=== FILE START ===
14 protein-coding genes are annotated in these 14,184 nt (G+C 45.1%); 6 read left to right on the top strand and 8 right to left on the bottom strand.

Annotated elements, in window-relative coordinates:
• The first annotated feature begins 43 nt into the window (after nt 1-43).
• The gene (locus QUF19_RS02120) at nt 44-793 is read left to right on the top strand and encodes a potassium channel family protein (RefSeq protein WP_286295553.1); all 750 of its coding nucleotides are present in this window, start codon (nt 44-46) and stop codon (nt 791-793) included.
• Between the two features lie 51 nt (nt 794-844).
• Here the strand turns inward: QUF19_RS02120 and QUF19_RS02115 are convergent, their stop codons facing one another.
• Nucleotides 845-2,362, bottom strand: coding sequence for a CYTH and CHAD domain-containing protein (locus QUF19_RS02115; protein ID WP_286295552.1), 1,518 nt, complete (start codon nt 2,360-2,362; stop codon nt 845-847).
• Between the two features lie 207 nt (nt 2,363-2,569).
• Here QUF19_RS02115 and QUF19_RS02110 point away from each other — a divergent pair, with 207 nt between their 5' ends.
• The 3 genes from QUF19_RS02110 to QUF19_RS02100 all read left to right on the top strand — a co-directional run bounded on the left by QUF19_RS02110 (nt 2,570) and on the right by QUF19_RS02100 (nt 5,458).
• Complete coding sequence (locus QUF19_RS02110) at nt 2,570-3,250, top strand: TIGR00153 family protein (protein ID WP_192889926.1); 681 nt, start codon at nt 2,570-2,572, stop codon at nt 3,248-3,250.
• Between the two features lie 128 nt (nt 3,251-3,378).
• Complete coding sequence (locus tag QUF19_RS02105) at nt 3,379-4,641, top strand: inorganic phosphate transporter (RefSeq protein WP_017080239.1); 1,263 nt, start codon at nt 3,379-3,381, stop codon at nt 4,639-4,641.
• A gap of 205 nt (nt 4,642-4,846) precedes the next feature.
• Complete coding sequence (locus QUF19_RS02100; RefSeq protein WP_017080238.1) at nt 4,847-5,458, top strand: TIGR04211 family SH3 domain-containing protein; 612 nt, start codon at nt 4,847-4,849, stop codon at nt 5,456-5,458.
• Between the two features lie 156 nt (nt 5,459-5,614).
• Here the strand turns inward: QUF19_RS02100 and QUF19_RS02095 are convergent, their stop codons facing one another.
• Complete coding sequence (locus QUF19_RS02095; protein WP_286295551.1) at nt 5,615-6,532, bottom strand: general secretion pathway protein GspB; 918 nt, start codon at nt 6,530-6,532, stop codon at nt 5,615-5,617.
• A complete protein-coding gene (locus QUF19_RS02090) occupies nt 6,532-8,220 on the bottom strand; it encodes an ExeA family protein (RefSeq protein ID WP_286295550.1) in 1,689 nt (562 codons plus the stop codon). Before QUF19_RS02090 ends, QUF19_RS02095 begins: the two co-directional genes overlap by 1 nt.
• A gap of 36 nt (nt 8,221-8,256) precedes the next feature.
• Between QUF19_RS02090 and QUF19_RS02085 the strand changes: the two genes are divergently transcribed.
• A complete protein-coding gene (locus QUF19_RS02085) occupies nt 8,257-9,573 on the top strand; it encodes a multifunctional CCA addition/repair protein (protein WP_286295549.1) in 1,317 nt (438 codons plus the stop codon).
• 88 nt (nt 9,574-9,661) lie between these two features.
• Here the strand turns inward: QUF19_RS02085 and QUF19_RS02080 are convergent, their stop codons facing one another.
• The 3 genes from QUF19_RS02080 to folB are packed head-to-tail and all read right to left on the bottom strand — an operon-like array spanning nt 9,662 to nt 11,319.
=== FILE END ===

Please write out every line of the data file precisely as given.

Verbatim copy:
14 protein-coding genes are annotated in these 14,184 nt (G+C 45.1%); 6 read left to right on the top strand and 8 right to left on the bottom strand.

Annotated elements, in window-relative coordinates:
• The first annotated feature begins 43 nt into the window (after nt 1-43).
• The gene (locus QUF19_RS02120) at nt 44-793 is read left to right on the top strand and encodes a potassium channel family protein (RefSeq protein WP_286295553.1); all 750 of its coding nucleotides are present in this window, start codon (nt 44-46) and stop codon (nt 791-793) included.
• Between the two features lie 51 nt (nt 794-844).
• Here the strand turns inward: QUF19_RS02120 and QUF19_RS02115 are convergent, their stop codons facing one another.
• Nucleotides 845-2,362, bottom strand: coding sequence for a CYTH and CHAD domain-containing protein (locus QUF19_RS02115; protein ID WP_286295552.1), 1,518 nt, complete (start codon nt 2,360-2,362; stop codon nt 845-847).
• Between the two features lie 207 nt (nt 2,363-2,569).
• Here QUF19_RS02115 and QUF19_RS02110 point away from each other — a divergent pair, with 207 nt between their 5' ends.
• The 3 genes from QUF19_RS02110 to QUF19_RS02100 all read left to right on the top strand — a co-directional run bounded on the left by QUF19_RS02110 (nt 2,570) and on the right by QUF19_RS02100 (nt 5,458).
• Complete coding sequence (locus QUF19_RS02110) at nt 2,570-3,250, top strand: TIGR00153 family protein (protein ID WP_192889926.1); 681 nt, start codon at nt 2,570-2,572, stop codon at nt 3,248-3,250.
• Between the two features lie 128 nt (nt 3,251-3,378).
• Complete coding sequence (locus tag QUF19_RS02105) at nt 3,379-4,641, top strand: inorganic phosphate transporter (RefSeq protein WP_017080239.1); 1,263 nt, start codon at nt 3,379-3,381, stop codon at nt 4,639-4,641.
• A gap of 205 nt (nt 4,642-4,846) precedes the next feature.
• Complete coding sequence (locus QUF19_RS02100; RefSeq protein WP_017080238.1) at nt 4,847-5,458, top strand: TIGR04211 family SH3 domain-containing protein; 612 nt, start codon at nt 4,847-4,849, stop codon at nt 5,456-5,458.
• Between the two features lie 156 nt (nt 5,459-5,614).
• Here the strand turns inward: QUF19_RS02100 and QUF19_RS02095 are convergent, their stop codons facing one another.
• Complete coding sequence (locus QUF19_RS02095; protein WP_286295551.1) at nt 5,615-6,532, bottom strand: general secretion pathway protein GspB; 918 nt, start codon at nt 6,530-6,532, stop codon at nt 5,615-5,617.
• A complete protein-coding gene (locus QUF19_RS02090) occupies nt 6,532-8,220 on the bottom strand; it encodes an ExeA family protein (RefSeq protein ID WP_286295550.1) in 1,689 nt (562 codons plus the stop codon). Before QUF19_RS02090 ends, QUF19_RS02095 begins: the two co-directional genes overlap by 1 nt.
• A gap of 36 nt (nt 8,221-8,256) precedes the next feature.
• Between QUF19_RS02090 and QUF19_RS02085 the strand changes: the two genes are divergently transcribed.
• A complete protein-coding gene (locus QUF19_RS02085) occupies nt 8,257-9,573 on the top strand; it encodes a multifunctional CCA addition/repair protein (protein WP_286295549.1) in 1,317 nt (438 codons plus the stop codon).
• 88 nt (nt 9,574-9,661) lie between these two features.
• Here the strand turns inward: QUF19_RS02085 and QUF19_RS02080 are convergent, their stop codons facing one another.
• The 3 genes from QUF19_RS02080 to folB are packed head-to-tail and all read right to left on the bottom strand — an operon-like array spanning nt 9,662 to nt 11,319.